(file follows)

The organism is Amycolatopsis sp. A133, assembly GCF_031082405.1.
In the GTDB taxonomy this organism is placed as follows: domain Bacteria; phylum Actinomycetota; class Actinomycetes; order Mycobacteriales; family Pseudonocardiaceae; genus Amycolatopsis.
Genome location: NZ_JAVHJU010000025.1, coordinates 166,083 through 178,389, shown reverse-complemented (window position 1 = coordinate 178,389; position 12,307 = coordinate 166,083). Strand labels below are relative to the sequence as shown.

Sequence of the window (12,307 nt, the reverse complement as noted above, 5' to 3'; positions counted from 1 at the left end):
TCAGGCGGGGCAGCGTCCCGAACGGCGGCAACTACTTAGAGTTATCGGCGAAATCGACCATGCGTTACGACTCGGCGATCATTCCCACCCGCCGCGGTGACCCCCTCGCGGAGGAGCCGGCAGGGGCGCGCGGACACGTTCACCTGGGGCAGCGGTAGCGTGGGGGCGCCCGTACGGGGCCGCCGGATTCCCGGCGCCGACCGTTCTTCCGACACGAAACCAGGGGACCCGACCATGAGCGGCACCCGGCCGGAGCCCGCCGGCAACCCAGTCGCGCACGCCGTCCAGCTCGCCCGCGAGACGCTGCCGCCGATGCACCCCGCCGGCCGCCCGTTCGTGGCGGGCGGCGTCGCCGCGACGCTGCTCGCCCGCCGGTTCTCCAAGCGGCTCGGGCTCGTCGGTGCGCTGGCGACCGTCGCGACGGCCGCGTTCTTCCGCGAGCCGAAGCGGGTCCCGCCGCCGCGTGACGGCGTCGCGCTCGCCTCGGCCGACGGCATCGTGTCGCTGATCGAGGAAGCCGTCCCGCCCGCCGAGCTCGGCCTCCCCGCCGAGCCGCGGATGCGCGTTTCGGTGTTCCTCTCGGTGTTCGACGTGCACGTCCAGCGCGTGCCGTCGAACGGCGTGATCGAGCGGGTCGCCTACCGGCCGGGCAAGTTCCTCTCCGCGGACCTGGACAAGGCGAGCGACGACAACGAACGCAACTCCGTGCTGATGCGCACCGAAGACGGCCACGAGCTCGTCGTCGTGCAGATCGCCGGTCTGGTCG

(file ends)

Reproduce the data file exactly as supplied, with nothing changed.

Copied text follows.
The organism is Amycolatopsis sp. A133, assembly GCF_031082405.1.
In the GTDB taxonomy this organism is placed as follows: domain Bacteria; phylum Actinomycetota; class Actinomycetes; order Mycobacteriales; family Pseudonocardiaceae; genus Amycolatopsis.
Genome location: NZ_JAVHJU010000025.1, coordinates 166,083 through 178,389, shown reverse-complemented (window position 1 = coordinate 178,389; position 12,307 = coordinate 166,083). Strand labels below are relative to the sequence as shown.

Sequence of the window (12,307 nt, the reverse complement as noted above, 5' to 3'; positions counted from 1 at the left end):
TCAGGCGGGGCAGCGTCCCGAACGGCGGCAACTACTTAGAGTTATCGGCGAAATCGACCATGCGTTACGACTCGGCGATCATTCCCACCCGCCGCGGTGACCCCCTCGCGGAGGAGCCGGCAGGGGCGCGCGGACACGTTCACCTGGGGCAGCGGTAGCGTGGGGGCGCCCGTACGGGGCCGCCGGATTCCCGGCGCCGACCGTTCTTCCGACACGAAACCAGGGGACCCGACCATGAGCGGCACCCGGCCGGAGCCCGCCGGCAACCCAGTCGCGCACGCCGTCCAGCTCGCCCGCGAGACGCTGCCGCCGATGCACCCCGCCGGCCGCCCGTTCGTGGCGGGCGGCGTCGCCGCGACGCTGCTCGCCCGCCGGTTCTCCAAGCGGCTCGGGCTCGTCGGTGCGCTGGCGACCGTCGCGACGGCCGCGTTCTTCCGCGAGCCGAAGCGGGTCCCGCCGCCGCGTGACGGCGTCGCGCTCGCCTCGGCCGACGGCATCGTGTCGCTGATCGAGGAAGCCGTCCCGCCCGCCGAGCTCGGCCTCCCCGCCGAGCCGCGGATGCGCGTTTCGGTGTTCCTCTCGGTGTTCGACGTGCACGTCCAGCGCGTGCCGTCGAACGGCGTGATCGAGCGGGTCGCCTACCGGCCGGGCAAGTTCCTCTCCGCGGACCTGGACAAGGCGAGCGACGACAACGAACGCAACTCCGTGCTGATGCGCACCGAAGACGGCCACGAGCTCGTCGTCGTGCAGATCGCCGGTCTGGTCG